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LEAD change by FEELING change.

People don’t resist change. They resist being changed! ~Peter Senge

What is one thing we can learn from the 2016 election? I believe that the election solidified that change is driven more by how we feel than by analysis. This presidential campaign was teeming with visual images, emotional manipulation, and appeals interconnected to how we feel.

Author John P. Kotter begins The Heart of Change with this statement: “The single most important message in this book is very simple. People change what they do less because they are given analysis that shifts their thinking than because they are shown a truth that influences their feelings.”

To get us all on the same page, the definition of change management is “The discipline that guides how we prepare, equip, and support individuals to successfully adopt change in order to drive organizational success and outcomes (” In my own words, change management is about helping people emotionally and psychologically adopt change. Or, recognizing that we change more because of how we feel, not as much because of what we think.

I recently spent a day observing a leadership team of a global organization go through change management training. The day was filled with models like the change reaction curve (our emotional response to change), detailed processes how to influence change of both individual and collective behavior, and all the various roles necessary to influence change. Closing out the day with how to create metaphors to communicate a truth to influence how others feel about change.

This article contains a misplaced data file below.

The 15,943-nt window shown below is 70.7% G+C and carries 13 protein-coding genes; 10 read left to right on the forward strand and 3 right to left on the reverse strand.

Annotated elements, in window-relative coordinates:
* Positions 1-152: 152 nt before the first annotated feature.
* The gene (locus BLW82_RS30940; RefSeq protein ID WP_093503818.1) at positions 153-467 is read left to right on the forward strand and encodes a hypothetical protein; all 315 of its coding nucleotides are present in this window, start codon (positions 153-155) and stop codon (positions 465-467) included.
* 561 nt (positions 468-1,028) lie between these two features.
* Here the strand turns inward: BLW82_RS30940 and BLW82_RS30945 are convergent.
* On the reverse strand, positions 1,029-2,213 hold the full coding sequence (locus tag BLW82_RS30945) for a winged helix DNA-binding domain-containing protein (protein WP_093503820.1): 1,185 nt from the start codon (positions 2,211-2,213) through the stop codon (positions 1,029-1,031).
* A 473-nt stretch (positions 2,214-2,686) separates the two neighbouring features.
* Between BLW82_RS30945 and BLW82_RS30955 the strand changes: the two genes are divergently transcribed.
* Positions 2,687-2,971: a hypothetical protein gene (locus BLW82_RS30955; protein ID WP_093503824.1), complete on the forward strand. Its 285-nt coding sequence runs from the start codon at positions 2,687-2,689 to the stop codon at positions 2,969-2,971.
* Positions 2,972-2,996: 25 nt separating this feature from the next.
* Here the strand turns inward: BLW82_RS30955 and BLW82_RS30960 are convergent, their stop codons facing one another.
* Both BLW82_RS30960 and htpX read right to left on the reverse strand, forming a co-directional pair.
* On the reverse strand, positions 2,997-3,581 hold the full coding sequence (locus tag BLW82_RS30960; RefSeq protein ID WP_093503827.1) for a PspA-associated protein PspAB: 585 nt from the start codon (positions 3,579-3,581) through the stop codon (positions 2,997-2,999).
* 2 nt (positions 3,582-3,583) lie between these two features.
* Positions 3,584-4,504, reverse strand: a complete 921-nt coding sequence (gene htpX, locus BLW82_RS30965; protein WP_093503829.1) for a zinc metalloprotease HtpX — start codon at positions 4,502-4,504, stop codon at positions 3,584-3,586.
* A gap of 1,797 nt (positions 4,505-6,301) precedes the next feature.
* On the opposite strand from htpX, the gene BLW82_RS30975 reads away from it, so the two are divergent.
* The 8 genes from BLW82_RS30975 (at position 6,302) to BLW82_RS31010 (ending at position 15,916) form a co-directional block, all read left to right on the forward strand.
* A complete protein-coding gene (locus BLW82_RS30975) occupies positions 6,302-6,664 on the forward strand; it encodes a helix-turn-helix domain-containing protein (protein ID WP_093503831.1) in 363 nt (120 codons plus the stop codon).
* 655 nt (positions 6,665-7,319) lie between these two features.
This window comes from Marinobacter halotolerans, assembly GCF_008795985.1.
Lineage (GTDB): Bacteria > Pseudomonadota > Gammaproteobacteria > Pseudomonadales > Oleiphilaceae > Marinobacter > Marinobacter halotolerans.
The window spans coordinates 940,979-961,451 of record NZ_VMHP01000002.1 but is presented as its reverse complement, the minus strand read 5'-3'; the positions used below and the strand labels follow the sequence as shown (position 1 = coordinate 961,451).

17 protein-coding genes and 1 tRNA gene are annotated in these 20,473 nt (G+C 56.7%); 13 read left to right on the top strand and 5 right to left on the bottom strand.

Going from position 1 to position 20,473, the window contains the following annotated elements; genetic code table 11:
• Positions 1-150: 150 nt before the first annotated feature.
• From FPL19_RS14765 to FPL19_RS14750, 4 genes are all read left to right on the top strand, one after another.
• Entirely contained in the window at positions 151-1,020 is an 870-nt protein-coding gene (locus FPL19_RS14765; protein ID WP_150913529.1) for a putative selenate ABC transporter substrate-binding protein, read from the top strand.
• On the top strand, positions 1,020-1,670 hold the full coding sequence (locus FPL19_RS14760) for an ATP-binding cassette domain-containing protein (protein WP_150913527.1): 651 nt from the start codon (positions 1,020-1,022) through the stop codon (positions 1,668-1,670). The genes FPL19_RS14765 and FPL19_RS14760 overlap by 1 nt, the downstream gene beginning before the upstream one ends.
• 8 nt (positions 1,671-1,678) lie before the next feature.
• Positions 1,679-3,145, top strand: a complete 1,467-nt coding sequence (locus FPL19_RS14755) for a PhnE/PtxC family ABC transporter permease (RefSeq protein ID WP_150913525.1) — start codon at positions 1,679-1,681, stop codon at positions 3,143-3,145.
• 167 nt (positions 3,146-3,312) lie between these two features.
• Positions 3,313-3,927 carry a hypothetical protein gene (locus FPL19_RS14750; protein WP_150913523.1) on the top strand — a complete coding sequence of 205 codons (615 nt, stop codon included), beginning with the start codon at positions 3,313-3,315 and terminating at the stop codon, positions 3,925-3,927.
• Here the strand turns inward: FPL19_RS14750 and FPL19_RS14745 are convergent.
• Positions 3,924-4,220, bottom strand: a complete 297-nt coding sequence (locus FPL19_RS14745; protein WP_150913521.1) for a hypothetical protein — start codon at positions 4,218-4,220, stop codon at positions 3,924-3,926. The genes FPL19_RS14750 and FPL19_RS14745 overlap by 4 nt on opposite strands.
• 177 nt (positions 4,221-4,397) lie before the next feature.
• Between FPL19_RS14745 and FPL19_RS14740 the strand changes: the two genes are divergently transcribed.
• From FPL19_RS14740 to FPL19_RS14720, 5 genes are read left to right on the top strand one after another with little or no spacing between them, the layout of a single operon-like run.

(Sigh!) After all of that focus on how to help people feel their way through change, and on the cusp of an election cycle that capitalized on feelings, there were still leaders in this group at the end of the day saying, “I think we need to talk more about the “business case” (analysis) for implementing change.” Argh! Really?! At least that’s what I was thinking in the back of the room.

When faced with a decision, how we feel about something many times (if not most of the time) determines our final choice. Think about the last time you made a big decision (bought a home, moved to a new city, quit your job, etc.). When you made that final decision, did you say to yourself, or to someone else, “this just feels like the right choice”? The data and analysis will frequently narrow the choices, but at the end of the day, we choose to change, or not, by how we feel about it.

Personal opinion, I believe that frequently leaders are promoted because they are skilled at making analytical decisions. But, those decisions can’t be effectively implemented if others aren’t following. And others will follow, or not, based upon how they feel about what’s being proposed. The process to garner support and followers (AKA: change management) is quite different from the process to make the analytical, strategic, or technical changes (AKA: project management). If you want to lead and bring people with you, they have to feel it.

Is your organization currently going through a change? What are you showing them to influence their feelings about the change?  “It is not the strongest or the most intelligent who will survive but those who can best manage change.” ~Charles Darwin